Frozen solid, 100 feet down
At Fukushima, the project would involve installing liquid-cooled pipe systems into each of the 100-foot-deep holes to freeze the earth in a tight 0.9-mile perimeter around the four white buildings that house the nuclear reactors. The liquid, which could be brine or a type of antifreeze, would be cooled to -5 to -40 degrees Fahrenheit. Over the course of a year, the intervening ground would freeze solid, all the way down to the layer of low-permeability clay and rock beneath the Fukushima Daiichi plant.
Theoretically, there are other ways to seal off the site from groundwater — for example, by digging huge trenches and filling them with clay or concrete. But the self-healing quality of an ice barrier is a big plus. Groundwater coming in from the surrounding area just freezes into place at the barrier. The same goes for any contaminated water leaking from the tanks. Even if the power to the refrigeration units was cut, the ice would hold for weeks or months.
The power requirements would be substantial — equivalent to the electricity used by thousands of households. But that's not seen as a deal-breaker.
"I think it's very doable," said Daniel Mageau, vice president and design engineer for Seattle-based SoilFreeze, which also played a part in the Oak Ridge demonstration and holds several patents for frozen-earth barriers. "The biggest trouble is where it is [due to the radiation], and the politics and the logistics."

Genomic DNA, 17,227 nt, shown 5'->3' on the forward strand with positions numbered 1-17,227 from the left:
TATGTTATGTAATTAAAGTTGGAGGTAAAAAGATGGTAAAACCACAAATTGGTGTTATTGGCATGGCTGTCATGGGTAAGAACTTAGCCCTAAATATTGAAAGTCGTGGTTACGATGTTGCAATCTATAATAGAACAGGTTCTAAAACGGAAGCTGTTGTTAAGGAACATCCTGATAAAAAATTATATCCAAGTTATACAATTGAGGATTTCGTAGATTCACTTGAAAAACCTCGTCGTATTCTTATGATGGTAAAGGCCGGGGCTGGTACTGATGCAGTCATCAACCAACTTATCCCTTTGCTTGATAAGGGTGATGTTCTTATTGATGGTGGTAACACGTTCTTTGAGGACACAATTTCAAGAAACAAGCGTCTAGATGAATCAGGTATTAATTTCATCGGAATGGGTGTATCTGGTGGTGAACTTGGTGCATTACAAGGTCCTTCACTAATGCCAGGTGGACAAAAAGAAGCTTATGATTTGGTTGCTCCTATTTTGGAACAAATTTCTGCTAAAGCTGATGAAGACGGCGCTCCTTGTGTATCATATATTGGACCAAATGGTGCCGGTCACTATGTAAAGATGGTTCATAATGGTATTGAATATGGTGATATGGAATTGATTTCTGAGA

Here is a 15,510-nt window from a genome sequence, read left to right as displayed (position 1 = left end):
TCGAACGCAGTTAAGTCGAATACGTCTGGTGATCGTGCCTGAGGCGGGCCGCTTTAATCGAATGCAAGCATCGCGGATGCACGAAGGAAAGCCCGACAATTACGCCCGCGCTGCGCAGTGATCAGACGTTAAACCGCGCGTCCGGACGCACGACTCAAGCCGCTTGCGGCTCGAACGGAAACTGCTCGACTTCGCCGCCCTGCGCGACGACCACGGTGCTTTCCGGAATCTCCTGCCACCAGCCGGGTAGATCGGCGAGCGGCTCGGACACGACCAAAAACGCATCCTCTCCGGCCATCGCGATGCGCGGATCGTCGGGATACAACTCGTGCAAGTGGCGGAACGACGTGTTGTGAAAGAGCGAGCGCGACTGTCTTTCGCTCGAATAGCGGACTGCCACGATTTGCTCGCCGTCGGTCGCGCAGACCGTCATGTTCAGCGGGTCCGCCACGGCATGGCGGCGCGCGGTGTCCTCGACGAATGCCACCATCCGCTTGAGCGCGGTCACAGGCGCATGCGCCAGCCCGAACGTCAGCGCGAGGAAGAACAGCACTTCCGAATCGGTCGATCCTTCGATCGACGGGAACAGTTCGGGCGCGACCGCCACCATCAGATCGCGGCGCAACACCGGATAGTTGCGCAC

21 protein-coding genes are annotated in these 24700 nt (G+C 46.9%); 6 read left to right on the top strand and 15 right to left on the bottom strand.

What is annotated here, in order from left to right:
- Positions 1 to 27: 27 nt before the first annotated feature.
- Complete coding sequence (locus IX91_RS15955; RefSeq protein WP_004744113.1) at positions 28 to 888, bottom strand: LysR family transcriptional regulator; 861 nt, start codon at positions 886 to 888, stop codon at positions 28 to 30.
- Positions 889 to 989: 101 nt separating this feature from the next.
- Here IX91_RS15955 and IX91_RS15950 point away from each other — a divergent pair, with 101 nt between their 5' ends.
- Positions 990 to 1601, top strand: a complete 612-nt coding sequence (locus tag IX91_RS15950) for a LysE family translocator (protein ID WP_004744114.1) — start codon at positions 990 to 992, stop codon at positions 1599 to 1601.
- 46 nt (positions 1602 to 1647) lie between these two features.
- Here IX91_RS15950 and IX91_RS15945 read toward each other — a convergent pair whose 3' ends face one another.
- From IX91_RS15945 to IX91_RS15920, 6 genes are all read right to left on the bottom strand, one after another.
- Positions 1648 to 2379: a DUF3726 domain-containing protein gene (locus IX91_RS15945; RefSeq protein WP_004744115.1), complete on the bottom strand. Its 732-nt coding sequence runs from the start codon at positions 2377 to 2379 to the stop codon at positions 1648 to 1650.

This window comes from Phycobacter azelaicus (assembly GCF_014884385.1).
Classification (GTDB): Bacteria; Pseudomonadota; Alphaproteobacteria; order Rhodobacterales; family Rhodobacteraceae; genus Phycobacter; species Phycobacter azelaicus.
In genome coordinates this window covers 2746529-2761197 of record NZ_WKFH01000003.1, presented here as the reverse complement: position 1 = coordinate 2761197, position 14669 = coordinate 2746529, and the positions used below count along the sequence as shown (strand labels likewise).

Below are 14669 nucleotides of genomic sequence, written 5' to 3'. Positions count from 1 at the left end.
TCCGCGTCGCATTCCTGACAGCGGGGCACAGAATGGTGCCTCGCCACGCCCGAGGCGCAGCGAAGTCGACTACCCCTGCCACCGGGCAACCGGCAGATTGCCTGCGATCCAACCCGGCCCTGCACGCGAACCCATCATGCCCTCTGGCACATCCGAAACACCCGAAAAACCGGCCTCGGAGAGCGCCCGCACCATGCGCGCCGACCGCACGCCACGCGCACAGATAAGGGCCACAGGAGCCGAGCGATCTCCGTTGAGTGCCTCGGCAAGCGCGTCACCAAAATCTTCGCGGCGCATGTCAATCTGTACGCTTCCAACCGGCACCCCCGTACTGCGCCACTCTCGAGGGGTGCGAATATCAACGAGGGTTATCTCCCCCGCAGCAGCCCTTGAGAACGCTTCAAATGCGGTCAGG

How long will this go on?
The Oak Ridge barrier was designed to last for 15 years, but it was dismantled after six years when power plant managers decided to move forward with a different soil remediation project. “They turned the wall off, and a year later it was still frozen,” Yarmak recalled.
How long would the Fukushima barrier have to hold? Japan has set a 40-year timeline for decommissioning and cleanup at Fukushima. Atsunao Marui, an underground water expert at Japan's National Institute of Advanced Industrial Science and Technology, told The Associated Press that ice-barrier technology has not been proven to last that long.
"We still need a few layers of safety backups in case it fails,” Marui told AP.
But Mageau said a well-engineered system could be built so that repairs could be made above ground. "Everything below ground, you don't want to replace that," he told NBC News.
In any case, the ice barrier is seen a temporary fix. Yarmak says future technologies — say, new materials for construction barriers, or new soil remediation methods — may provide fresh options for the Japanese in the years ahead.
"There’s new stuff coming out every day," he said.
More about the Fukushima controversy:
- Japan to spend $470 million to contain radioactive water
- Radiation spikes to lethal levels near Fukushima's tanks
- More NBC News coverage of Fukushima's problems
Alan Boyle is NBCNews.com's science editor. Connect with the Cosmic Log community by "liking" the NBC News Science Facebook page, following @b0yle on Twitter and adding the Cosmic Log page to your Google+ presence. To keep up with NBCNews.com's stories about science and space, sign up for the Tech & Science newsletter, delivered to your email in-box every weekday. You can also check out "The Case for Pluto," my book about the controversial dwarf planet and the search for new worlds.